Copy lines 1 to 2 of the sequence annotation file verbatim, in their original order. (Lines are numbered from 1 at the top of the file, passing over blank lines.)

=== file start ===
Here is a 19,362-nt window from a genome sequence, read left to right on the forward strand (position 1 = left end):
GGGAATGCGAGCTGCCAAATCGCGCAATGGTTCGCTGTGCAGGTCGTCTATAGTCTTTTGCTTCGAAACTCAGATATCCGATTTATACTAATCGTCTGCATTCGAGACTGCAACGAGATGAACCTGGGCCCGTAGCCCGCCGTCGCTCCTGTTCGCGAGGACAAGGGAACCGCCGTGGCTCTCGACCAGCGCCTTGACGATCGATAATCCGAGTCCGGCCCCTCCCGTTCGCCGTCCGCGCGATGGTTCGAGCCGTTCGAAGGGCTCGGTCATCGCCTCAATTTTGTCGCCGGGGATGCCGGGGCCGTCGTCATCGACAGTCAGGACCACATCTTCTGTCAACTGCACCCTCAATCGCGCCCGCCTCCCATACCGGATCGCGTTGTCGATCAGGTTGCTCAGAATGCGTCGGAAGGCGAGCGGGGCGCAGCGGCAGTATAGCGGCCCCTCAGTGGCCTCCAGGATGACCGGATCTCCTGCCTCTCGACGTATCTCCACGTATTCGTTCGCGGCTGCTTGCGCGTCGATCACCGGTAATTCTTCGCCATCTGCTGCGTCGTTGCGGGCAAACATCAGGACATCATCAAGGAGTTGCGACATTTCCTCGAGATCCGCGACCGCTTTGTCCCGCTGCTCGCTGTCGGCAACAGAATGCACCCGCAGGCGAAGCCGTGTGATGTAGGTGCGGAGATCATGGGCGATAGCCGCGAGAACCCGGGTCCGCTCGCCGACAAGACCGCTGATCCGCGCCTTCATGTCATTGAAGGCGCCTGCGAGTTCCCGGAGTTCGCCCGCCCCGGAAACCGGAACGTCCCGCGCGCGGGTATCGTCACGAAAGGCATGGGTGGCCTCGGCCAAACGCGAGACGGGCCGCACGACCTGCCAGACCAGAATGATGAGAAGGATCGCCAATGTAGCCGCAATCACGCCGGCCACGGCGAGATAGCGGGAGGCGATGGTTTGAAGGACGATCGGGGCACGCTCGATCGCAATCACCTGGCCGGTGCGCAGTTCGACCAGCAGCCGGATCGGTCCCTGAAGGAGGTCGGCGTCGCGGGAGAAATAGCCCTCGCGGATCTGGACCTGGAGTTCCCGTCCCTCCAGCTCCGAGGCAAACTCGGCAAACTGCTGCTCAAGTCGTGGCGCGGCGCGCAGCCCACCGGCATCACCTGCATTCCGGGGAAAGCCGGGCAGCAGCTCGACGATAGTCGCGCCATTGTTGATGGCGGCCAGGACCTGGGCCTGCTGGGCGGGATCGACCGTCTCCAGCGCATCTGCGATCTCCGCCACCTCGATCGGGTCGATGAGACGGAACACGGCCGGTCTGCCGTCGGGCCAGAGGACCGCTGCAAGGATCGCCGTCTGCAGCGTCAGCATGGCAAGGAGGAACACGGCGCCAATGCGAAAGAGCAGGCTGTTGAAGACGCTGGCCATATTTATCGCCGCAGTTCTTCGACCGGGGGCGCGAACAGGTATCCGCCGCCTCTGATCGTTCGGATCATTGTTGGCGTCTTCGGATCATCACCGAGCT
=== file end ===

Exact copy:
Here is a 19,362-nt window from a genome sequence, read left to right on the forward strand (position 1 = left end):
GGGAATGCGAGCTGCCAAATCGCGCAATGGTTCGCTGTGCAGGTCGTCTATAGTCTTTTGCTTCGAAACTCAGATATCCGATTTATACTAATCGTCTGCATTCGAGACTGCAACGAGATGAACCTGGGCCCGTAGCCCGCCGTCGCTCCTGTTCGCGAGGACAAGGGAACCGCCGTGGCTCTCGACCAGCGCCTTGACGATCGATAATCCGAGTCCGGCCCCTCCCGTTCGCCGTCCGCGCGATGGTTCGAGCCGTTCGAAGGGCTCGGTCATCGCCTCAATTTTGTCGCCGGGGATGCCGGGGCCGTCGTCATCGACAGTCAGGACCACATCTTCTGTCAACTGCACCCTCAATCGCGCCCGCCTCCCATACCGGATCGCGTTGTCGATCAGGTTGCTCAGAATGCGTCGGAAGGCGAGCGGGGCGCAGCGGCAGTATAGCGGCCCCTCAGTGGCCTCCAGGATGACCGGATCTCCTGCCTCTCGACGTATCTCCACGTATTCGTTCGCGGCTGCTTGCGCGTCGATCACCGGTAATTCTTCGCCATCTGCTGCGTCGTTGCGGGCAAACATCAGGACATCATCAAGGAGTTGCGACATTTCCTCGAGATCCGCGACCGCTTTGTCCCGCTGCTCGCTGTCGGCAACAGAATGCACCCGCAGGCGAAGCCGTGTGATGTAGGTGCGGAGATCATGGGCGATAGCCGCGAGAACCCGGGTCCGCTCGCCGACAAGACCGCTGATCCGCGCCTTCATGTCATTGAAGGCGCCTGCGAGTTCCCGGAGTTCGCCCGCCCCGGAAACCGGAACGTCCCGCGCGCGGGTATCGTCACGAAAGGCATGGGTGGCCTCGGCCAAACGCGAGACGGGCCGCACGACCTGCCAGACCAGAATGATGAGAAGGATCGCCAATGTAGCCGCAATCACGCCGGCCACGGCGAGATAGCGGGAGGCGATGGTTTGAAGGACGATCGGGGCACGCTCGATCGCAATCACCTGGCCGGTGCGCAGTTCGACCAGCAGCCGGATCGGTCCCTGAAGGAGGTCGGCGTCGCGGGAGAAATAGCCCTCGCGGATCTGGACCTGGAGTTCCCGTCCCTCCAGCTCCGAGGCAAACTCGGCAAACTGCTGCTCAAGTCGTGGCGCGGCGCGCAGCCCACCGGCATCACCTGCATTCCGGGGAAAGCCGGGCAGCAGCTCGACGATAGTCGCGCCATTGTTGATGGCGGCCAGGACCTGGGCCTGCTGGGCGGGATCGACCGTCTCCAGCGCATCTGCGATCTCCGCCACCTCGATCGGGTCGATGAGACGGAACACGGCCGGTCTGCCGTCGGGCCAGAGGACCGCTGCAAGGATCGCCGTCTGCAGCGTCAGCATGGCAAGGAGGAACACGGCGCCAATGCGAAAGAGCAGGCTGTTGAAGACGCTGGCCATATTTATCGCCGCAGTTCTTCGACCGGGGGCGCGAACAGGTATCCGCCGCCTCTGATCGTTCGGATCATTGTTGGCGTCTTCGGATCATCACCGAGCT